• [0225]
    The license class 3710 defines licenses installed into the system to control the number of users able to log in at once, as well as to define usage models for various accounts. For example, a particular account may allow only a limited number of individuals to view telemetry data or to access therapy records at once, or may define a way of charging a customer for tracked usage of the medical device server or other back office components.
  • [0226]
    The resource class 3712 allows an administrator to add and delete resources, which correspond to the specific functional areas of the medical device server. The metadata class 3714 provides the underlying functionality for installing metadata into either the administration system, such as custom metadata corresponding to a newly introduced medical device, or into a newly introduced medical device itself. Exemplary interfaces for installation of metadata are shown below in FIGS. 42-43. The entity settings class 3716 allows writing and retrieval of entity settings. Additional administrative functionality, including additional classes, may be incorporated into the administrative web service 3700 as well.
  • [0227]
    FIGS. 38-41 display sample administrative reports accessible to a user. The administrative reports of FIGS. 38-41 correspond to the reports 326 shown in FIGS. 3-4, and are derived from information stored in the data warehouse 322 related to administrative events logged by the medical device server. In a possible embodiment of the present disclosure, the various reports are generated using SQL Server Reporting Services, by Microsoft Corporation. Other reporting and business intelligence software may be used as well.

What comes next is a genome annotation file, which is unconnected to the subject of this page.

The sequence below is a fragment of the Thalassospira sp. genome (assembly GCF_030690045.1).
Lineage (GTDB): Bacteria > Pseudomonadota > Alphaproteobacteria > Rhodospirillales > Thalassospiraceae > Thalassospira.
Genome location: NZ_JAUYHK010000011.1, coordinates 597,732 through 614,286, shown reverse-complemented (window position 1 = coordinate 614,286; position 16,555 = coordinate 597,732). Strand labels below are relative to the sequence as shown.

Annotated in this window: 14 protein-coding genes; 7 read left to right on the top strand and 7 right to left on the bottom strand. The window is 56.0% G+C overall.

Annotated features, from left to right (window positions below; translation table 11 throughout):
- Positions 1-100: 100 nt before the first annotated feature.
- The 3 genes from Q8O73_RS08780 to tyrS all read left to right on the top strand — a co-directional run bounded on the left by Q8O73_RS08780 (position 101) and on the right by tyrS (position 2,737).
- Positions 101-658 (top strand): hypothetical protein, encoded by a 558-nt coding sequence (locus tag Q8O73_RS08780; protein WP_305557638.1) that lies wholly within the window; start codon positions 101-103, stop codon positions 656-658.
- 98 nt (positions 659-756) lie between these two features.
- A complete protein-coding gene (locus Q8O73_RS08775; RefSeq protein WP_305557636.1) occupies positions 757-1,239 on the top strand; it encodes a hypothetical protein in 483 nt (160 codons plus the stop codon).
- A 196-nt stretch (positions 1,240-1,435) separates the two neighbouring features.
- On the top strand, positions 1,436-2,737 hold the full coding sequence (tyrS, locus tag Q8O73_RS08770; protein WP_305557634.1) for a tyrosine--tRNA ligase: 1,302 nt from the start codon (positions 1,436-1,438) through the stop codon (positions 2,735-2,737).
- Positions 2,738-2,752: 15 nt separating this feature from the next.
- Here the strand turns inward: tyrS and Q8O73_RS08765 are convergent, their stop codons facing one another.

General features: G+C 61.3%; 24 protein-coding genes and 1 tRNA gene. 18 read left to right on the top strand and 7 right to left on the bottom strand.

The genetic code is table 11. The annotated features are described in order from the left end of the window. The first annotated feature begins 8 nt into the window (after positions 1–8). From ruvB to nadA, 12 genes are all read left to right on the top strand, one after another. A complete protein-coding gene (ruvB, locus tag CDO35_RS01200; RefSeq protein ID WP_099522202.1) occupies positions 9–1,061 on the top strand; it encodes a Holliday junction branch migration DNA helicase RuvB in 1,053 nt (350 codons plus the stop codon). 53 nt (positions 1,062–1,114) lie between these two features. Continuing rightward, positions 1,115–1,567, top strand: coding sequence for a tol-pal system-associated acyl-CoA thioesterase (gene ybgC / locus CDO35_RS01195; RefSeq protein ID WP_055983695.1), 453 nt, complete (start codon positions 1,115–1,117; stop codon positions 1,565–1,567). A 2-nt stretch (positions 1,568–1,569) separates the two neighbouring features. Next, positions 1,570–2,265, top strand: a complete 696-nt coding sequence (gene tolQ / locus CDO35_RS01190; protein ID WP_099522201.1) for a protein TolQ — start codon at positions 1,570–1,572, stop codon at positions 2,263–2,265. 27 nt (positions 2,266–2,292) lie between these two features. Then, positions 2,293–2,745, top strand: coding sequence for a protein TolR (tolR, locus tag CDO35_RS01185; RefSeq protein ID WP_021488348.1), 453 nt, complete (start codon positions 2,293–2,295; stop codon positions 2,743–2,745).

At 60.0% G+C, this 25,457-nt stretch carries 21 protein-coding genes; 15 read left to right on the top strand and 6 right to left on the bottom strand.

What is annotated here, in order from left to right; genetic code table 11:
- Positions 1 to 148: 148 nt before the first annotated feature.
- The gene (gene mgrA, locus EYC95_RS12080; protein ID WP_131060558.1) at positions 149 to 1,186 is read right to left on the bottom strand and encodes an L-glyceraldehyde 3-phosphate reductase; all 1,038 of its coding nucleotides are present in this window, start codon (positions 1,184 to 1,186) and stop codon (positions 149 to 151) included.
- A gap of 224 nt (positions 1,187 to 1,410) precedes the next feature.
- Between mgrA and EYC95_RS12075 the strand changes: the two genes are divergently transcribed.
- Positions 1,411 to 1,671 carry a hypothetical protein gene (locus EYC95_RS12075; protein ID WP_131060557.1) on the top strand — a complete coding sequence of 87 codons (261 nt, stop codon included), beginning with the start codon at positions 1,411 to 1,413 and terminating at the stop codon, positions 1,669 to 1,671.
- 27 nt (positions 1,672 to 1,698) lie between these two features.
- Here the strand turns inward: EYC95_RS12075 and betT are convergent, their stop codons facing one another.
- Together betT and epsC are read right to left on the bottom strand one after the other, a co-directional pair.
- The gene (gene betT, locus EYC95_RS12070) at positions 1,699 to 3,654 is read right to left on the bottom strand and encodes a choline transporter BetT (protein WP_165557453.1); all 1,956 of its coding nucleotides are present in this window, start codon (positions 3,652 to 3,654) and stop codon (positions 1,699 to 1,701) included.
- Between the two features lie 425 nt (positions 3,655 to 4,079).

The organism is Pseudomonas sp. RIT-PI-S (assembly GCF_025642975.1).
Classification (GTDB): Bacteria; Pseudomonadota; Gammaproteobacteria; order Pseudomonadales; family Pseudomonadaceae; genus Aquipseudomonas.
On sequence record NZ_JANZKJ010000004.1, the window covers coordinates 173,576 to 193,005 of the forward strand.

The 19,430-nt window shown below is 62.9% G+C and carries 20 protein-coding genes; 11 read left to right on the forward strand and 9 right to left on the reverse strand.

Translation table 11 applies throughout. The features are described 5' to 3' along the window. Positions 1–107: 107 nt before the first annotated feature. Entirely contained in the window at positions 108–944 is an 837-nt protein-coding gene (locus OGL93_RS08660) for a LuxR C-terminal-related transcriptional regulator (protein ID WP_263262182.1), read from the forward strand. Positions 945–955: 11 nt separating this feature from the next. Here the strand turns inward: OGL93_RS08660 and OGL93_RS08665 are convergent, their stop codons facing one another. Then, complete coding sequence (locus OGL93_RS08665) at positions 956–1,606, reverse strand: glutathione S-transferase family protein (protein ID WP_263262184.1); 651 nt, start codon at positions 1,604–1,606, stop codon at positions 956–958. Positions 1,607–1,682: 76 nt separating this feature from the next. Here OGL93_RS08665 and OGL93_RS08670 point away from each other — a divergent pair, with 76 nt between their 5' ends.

• [0228]
    FIG. 38 displays an administration tracking event report 3800. The administration tracking event report displays detailed information regarding administration events, such as user access and connection to the medical device server. The number and contents of entries in the report correspond to data from the administration data 316 of FIG. 3 that match the query presented to the administrative web service. The administration tracking event report includes time and date information 3802, application information 3804, and message information 3806. Additional information, such as the code information, time zone indicator, and other information can be optionally included in the report 3800.
  • [0229]
    The time and date information 3802 display the time stamp information related to the event tracked by the administrative module. The time and date information 3802 display on the report in varying formats, depending upon whether a user chooses a local time zone option or a GMT normalized time option. In the report 3800 shown, the local time zone option is selected.
  • [0230]
    The application information 3804 indicates the service or handler accessed, and the message 3806 indicates the action taken with respect to that service or handler. In the example shown, exemplary connection events are shown for two medical device servers, labeled “MDS:Mds01” and “MDS:Mds02”.